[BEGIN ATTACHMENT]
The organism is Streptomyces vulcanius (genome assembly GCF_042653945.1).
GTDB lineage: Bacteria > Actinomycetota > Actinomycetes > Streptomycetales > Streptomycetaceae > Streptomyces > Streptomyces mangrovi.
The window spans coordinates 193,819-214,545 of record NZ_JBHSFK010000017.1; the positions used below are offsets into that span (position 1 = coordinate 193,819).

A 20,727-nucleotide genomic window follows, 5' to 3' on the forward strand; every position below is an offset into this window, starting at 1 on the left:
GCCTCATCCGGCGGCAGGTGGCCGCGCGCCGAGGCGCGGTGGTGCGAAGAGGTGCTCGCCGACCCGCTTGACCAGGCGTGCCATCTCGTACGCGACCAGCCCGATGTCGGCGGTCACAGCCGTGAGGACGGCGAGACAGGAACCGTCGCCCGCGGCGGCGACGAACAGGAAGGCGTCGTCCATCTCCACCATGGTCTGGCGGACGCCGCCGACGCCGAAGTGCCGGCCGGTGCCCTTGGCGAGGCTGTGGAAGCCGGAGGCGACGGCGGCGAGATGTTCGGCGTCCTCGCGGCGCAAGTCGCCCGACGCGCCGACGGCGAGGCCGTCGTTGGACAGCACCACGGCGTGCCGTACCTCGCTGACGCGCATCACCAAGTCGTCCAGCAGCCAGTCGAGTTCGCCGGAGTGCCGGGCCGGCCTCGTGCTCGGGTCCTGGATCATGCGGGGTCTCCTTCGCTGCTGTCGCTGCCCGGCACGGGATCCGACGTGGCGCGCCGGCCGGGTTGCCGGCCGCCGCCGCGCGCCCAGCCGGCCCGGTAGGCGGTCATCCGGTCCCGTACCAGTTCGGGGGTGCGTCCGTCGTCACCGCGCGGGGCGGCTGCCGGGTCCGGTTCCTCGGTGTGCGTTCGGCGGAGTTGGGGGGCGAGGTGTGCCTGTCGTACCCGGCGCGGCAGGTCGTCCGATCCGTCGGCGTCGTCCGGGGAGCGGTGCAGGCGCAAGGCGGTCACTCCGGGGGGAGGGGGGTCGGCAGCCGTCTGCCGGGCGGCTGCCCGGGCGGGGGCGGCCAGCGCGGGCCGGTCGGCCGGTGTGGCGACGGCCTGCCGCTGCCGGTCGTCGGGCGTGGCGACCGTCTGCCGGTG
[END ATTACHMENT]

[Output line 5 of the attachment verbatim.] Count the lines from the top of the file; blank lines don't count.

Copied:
GCCTCATCCGGCGGCAGGTGGCCGCGCGCCGAGGCGCGGTGGTGCGAAGAGGTGCTCGCCGACCCGCTTGACCAGGCGTGCCATCTCGTACGCGACCAGCCCGATGTCGGCGGTCACAGCCGTGAGGACGGCGAGACAGGAACCGTCGCCCGCGGCGGCGACGAACAGGAAGGCGTCGTCCATCTCCACCATGGTCTGGCGGACGCCGCCGACGCCGAAGTGCCGGCCGGTGCCCTTGGCGAGGCTGTGGAAGCCGGAGGCGACGGCGGCGAGATGTTCGGCGTCCTCGCGGCGCAAGTCGCCCGACGCGCCGACGGCGAGGCCGTCGTTGGACAGCACCACGGCGTGCCGTACCTCGCTGACGCGCATCACCAAGTCGTCCAGCAGCCAGTCGAGTTCGCCGGAGTGCCGGGCCGGCCTCGTGCTCGGGTCCTGGATCATGCGGGGTCTCCTTCGCTGCTGTCGCTGCCCGGCACGGGATCCGACGTGGCGCGCCGGCCGGGTTGCCGGCCGCCGCCGCGCGCCCAGCCGGCCCGGTAGGCGGTCATCCGGTCCCGTACCAGTTCGGGGGTGCGTCCGTCGTCACCGCGCGGGGCGGCTGCCGGGTCCGGTTCCTCGGTGTGCGTTCGGCGGAGTTGGGGGGCGAGGTGTGCCTGTCGTACCCGGCGCGGCAGGTCGTCCGATCCGTCGGCGTCGTCCGGGGAGCGGTGCAGGCGCAAGGCGGTCACTCCGGGGGGAGGGGGGTCGGCAGCCGTCTGCCGGGCGGCTGCCCGGGCGGGGGCGGCCAGCGCGGGCCGGTCGGCCGGTGTGGCGACGGCCTGCCGCTGCCGGTCGTCGGGCGTGGCGACCGTCTGCCGGTG